There is something really dehumanising about calling [products] chocolate, caramel, mocha and coffee while all the lighter shades are porcelain or ivory.

Niellah Arboine

Brands must also ensure they are using models that represent the audience they are trying to target.

According to a report conducted in 2016, just 22% of the models featured in ads in the UK and US were ethnic (black, Asian, Hispanic) while the rest (78%) were white.

Adepoju says: “Even when brands have got ranges for darker women you go on their Instagram page and it’s not seen. There is no presence for it. And even if they have black or Asian women on their page they are very light in complexion and very Western features.

“If a young person is watching my page I want her to feel like this is an industry where I can make my mark. Brands play a significant role in normalising it.”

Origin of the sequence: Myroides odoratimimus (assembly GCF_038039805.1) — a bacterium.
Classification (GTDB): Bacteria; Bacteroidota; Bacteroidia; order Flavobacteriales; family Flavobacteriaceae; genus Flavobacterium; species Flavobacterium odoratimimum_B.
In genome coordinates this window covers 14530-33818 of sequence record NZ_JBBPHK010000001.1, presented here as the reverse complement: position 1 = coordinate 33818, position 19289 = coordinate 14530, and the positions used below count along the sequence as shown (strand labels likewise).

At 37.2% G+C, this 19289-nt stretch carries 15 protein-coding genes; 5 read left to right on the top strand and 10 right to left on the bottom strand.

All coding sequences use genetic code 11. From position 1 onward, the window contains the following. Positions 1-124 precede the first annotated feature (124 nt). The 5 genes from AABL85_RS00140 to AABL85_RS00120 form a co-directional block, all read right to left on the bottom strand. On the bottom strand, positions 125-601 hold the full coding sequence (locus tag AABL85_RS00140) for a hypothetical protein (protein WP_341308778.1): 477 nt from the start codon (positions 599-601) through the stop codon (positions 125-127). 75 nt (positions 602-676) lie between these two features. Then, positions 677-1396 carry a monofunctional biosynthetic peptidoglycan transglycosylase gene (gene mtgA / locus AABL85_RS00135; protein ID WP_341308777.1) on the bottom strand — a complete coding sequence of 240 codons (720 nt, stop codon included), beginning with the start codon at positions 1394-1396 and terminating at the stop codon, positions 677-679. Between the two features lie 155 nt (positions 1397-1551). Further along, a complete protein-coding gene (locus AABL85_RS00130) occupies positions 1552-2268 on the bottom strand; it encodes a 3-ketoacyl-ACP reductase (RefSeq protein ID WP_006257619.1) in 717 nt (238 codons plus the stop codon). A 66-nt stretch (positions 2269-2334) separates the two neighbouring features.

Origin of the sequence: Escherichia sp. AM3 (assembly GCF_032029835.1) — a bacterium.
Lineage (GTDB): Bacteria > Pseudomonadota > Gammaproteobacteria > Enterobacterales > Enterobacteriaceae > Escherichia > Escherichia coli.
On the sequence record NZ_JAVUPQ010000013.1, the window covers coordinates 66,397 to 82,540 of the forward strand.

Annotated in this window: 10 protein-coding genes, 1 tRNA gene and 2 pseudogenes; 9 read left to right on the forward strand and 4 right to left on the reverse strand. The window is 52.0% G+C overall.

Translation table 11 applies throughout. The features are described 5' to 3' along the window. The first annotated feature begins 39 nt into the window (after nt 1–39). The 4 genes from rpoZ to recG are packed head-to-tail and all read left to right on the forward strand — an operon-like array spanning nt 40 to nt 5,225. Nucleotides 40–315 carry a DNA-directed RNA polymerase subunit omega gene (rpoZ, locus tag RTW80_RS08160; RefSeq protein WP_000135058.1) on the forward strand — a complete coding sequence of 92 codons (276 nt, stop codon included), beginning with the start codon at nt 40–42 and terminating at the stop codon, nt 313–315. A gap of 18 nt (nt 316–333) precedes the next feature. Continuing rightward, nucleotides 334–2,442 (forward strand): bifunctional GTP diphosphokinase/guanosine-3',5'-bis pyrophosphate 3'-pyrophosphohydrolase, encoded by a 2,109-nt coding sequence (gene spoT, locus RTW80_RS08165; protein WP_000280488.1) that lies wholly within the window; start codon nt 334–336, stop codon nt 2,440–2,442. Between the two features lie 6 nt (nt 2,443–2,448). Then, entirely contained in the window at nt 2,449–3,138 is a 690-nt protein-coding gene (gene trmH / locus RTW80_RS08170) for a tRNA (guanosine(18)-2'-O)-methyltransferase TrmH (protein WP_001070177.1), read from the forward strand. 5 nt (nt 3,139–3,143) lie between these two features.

She says this is why it’s important to repost real women trying her products on Instagram to ensure her fans aren’t getting a stylised version of what they should look like. Lush tends to use its own staff in marketing for the same reason and doesn’t touch up images.

Niellah Arboine, a freelance journalist, who has written about her own experiences finding makeup for her skin tone, agrees more needs to be done to eliminate discrimination within advertising. “There is still texture discrimination [in advertising] and you are seeing people with 3A and looser coiled textured hair compared to someone whose got 4C hair so I still think in those ways it is still pigeon-holing who these products can be used by even in the black community.”